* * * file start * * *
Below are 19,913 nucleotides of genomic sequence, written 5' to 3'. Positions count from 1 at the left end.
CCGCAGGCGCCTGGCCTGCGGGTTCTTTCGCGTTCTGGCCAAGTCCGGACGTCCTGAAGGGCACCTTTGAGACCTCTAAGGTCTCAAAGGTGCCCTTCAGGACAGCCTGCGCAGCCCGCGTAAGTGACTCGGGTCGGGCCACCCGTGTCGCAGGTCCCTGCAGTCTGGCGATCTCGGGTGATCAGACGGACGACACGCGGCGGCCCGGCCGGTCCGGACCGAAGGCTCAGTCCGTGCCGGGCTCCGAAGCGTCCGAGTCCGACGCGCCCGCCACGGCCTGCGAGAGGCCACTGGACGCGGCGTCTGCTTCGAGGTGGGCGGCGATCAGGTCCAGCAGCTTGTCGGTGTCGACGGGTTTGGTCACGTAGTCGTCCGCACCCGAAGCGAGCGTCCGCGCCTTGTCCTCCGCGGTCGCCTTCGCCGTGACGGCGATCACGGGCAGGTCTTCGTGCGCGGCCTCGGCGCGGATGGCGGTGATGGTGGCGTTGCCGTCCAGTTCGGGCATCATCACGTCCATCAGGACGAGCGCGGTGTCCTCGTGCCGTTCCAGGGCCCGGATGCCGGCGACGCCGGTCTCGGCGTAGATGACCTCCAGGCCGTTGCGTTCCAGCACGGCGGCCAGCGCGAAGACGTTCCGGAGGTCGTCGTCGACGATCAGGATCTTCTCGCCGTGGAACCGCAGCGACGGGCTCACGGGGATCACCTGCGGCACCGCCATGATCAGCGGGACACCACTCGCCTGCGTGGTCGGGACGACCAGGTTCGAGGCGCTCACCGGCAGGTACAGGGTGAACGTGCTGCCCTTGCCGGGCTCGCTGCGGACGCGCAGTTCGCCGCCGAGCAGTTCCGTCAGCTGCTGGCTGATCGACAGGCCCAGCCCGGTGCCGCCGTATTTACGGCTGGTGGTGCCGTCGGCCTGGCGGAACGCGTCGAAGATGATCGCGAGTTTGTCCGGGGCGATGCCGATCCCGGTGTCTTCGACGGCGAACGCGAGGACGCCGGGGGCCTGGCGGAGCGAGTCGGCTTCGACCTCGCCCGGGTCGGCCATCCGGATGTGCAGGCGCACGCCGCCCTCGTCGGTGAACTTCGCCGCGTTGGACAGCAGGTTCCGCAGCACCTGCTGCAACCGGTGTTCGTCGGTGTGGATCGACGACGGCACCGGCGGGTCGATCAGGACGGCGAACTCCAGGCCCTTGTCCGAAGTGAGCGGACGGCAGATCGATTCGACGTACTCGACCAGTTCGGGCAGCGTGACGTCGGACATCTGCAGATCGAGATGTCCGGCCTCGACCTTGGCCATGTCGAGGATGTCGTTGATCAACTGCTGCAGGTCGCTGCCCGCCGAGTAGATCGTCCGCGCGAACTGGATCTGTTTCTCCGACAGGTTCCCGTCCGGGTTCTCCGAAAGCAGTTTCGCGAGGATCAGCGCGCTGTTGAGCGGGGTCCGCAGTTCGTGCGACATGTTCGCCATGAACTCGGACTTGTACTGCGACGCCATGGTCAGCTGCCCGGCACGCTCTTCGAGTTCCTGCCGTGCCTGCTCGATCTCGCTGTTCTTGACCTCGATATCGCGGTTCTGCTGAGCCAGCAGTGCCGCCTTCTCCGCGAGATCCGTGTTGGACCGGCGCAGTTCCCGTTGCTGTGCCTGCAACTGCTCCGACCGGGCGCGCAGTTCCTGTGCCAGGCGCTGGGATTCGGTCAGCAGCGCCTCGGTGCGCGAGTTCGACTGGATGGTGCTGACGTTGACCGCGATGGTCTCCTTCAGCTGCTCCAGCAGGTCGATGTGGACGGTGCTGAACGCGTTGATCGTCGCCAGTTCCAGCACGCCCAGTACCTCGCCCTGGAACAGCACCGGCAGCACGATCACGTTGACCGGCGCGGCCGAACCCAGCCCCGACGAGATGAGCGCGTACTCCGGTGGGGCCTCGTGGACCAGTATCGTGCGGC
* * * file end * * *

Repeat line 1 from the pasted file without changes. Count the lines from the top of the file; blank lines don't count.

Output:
Below are 19,913 nucleotides of genomic sequence, written 5' to 3'. Positions count from 1 at the left end.